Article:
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Pluto: How Nike's $90M 'gamble' on LeBron James became a lifetime deal
Terry Pluto traces back the star's 13-year relationship with the company that began with a huge deal in Akron
by WKSU's AMANDA RABINOWITZ


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Amanda Rabinowitz
 
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Cavs star LeBron James has signed a lifetime endorsement deal with Nike. It’s a first-of-its-kind agreement for the company that extends a partnership that began when James was still in high school in Akron. Some estimates are that the deal could be worth as much as $500 million. WKSU commentator Terry Pluto traces the partnership back 13 years.

LISTEN: Pluto talks about the road to LeBron's blockbuster Nike deal

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LeBron James and Nike have permanently extended their partnership that has already covered his 13-year NBA career. Sources say it’s the largest financial arrangement between an athlete and Nike in the company’s 44-year history, and the first lifetime deal for any Nike athlete.

Terry Pluto and Brian Windhorst wrote "The Franchise" about James' career. He says that while Nike’s lifetime deal with James may be a first, it resembles that of another NBA great: Michael Jordan.

The last time Jordan played an NBA game was 2003.

“He’s still selling things 13 years later and when they do those favorable surveys of celebrities he’s still in the top five or top three. Nike is betting that LeBron will be the same type of corporate face for their company. And it’s a safe bet. I think that he will.”

A frenzy for a freshman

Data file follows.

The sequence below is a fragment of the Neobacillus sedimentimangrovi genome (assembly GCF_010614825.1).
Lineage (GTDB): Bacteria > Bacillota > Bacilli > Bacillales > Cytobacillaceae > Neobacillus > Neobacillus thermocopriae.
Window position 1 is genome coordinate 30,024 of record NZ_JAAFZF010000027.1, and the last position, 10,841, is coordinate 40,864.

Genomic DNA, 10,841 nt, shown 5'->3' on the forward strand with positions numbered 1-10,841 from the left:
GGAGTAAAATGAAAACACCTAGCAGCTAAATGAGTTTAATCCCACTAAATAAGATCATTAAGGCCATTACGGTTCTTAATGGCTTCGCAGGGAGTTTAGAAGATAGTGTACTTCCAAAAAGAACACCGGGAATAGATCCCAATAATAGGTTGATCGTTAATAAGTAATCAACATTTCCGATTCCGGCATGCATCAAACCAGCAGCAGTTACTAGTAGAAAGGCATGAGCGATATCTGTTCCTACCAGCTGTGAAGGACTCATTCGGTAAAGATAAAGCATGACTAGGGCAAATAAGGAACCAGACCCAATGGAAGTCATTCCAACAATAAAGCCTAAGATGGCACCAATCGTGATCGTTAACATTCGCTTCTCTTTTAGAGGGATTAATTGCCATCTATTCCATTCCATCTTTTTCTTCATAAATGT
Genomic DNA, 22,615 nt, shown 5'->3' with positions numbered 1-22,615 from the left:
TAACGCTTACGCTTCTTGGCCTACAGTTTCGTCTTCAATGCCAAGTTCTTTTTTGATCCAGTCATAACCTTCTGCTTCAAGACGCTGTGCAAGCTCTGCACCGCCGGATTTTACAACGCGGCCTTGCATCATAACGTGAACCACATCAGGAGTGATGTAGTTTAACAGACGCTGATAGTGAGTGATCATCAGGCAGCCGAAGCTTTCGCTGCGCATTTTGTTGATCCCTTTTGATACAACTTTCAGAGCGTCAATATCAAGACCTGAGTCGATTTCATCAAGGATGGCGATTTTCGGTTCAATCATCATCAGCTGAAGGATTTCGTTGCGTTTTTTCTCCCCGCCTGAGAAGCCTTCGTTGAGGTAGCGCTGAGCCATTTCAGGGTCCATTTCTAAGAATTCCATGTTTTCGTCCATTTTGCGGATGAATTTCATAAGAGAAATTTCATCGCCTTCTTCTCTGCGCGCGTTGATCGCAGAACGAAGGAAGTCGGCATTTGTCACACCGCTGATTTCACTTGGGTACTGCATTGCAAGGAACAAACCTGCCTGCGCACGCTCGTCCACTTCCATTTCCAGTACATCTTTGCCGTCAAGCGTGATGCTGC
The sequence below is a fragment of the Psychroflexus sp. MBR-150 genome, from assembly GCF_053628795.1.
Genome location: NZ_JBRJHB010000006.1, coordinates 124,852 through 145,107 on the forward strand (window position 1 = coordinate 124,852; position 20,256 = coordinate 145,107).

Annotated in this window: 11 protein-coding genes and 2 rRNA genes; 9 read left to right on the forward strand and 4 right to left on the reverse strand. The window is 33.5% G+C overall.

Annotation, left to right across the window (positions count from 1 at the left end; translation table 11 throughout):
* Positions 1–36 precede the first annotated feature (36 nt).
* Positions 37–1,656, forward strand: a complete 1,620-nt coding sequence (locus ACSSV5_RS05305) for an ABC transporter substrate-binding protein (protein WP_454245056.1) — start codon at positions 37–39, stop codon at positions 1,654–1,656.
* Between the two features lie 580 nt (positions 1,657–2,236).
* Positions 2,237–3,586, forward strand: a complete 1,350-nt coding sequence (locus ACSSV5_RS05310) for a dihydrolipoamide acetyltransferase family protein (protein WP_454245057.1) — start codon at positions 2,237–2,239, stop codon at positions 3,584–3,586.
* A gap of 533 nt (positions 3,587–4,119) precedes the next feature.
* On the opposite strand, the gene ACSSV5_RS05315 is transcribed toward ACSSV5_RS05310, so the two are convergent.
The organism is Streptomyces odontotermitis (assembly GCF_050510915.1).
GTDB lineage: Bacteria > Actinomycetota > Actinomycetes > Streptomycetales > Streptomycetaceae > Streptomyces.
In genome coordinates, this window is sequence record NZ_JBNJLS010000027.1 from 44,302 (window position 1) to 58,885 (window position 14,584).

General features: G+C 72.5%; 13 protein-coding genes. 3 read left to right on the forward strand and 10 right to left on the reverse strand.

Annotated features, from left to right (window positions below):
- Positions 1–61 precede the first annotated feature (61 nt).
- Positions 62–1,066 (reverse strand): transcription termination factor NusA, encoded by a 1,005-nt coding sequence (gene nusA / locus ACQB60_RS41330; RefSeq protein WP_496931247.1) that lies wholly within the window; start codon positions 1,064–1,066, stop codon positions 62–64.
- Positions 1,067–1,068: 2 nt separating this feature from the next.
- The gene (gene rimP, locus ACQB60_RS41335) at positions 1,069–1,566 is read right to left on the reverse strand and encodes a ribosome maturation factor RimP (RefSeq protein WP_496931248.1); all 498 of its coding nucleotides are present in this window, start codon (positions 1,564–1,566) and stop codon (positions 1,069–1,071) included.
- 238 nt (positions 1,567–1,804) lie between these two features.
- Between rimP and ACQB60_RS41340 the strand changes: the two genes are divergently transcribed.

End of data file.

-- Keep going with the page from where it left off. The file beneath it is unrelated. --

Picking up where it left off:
Pluto says it all goes back to 2003, when Jordan was playing his final NBA game and James was in his senior year at Akron’s St. Vincent St Mary’s High School.

“LeBron was first targeted after his freshman year of high school as a potential sponsor or somebody you want for your tennis-shoe company.”

The first to begin courting James was Adidas, which outfitted the entire St. Vincent St. Mary team with everything from shoes to gym bags. High school-level corporate sponsorship was a rarity then. 

Then, other companies took notice. “[James] would go to these summer camps and Nike became interested in him and Reebok.”

Goal: Get the biggest deal
By his senior year, Pluto says James had a bunch of goals. He wanted St. Vincent St. Mary to be the top-ranked high school team in the country. He wanted to be the top pick in the NBA draft. And, “he wanted the biggest contract in a shoe deal ever given to somebody coming into the draft.” Pluto says the biggest contract at that point was $20 million.

“His senior year, there’s a frenzy for LeBron. He had three shoe companies bidding on him. Imagine you’re LeBron James. You’re 18-years-old. Reebok hands him a check for $10 million with his name on it. He’s looking at right it. ‘This will be your signing bonus. Now let’s talk about the deal.’”

Still, Pluto says, James had a draw to Nike. He says that when James was in school, he had posters of Michael Jordan on his walls. “All those old Nike posters of Michael with his arm in the air looking like he’s going to dunk. So, I think in the back of his mind I think he always wanted to be a Nike guy.”

Pluto says Rebook upped its offer to $90 million when the company heard that James was leaning towards Nike.

“So, in the end, knowing what I know about LeBron, if it was close, he’s going with Nike.”

James ended up signing a $90 million contract with Nike, which Pluto says was a big risk.

“'Who’s LeBron?' He had never even played in a preseason game! It’s a $90 million bet on a kid you don’t know how he’s going to act. LeBron really handled himself exceptionally well in high school given all the hoopla but you don’t know! This could have been a $90 million gamble. At least Michael Jordan had been in college for three years [when he signed his deal with Nike].”

Worth the investment
Still, Pluto says Nike believes James’ brand will only continue to grow and that the company sees a lifetime deal as a solid investment – and vice versa.  

“He’s smart. He knows that if the basketball goes badly, then everything else is irrelevant. But he’s not just pure basketball. He’s in the movies; he’s got a production company. He’s this conglomerate.

It will be interesting to look 10 years from now and what he’s doing with his life. Because the basketball eventually stops bouncing.”

LISTEN: Terry Pluto talks about who's to blame for the Browns' disastrous season
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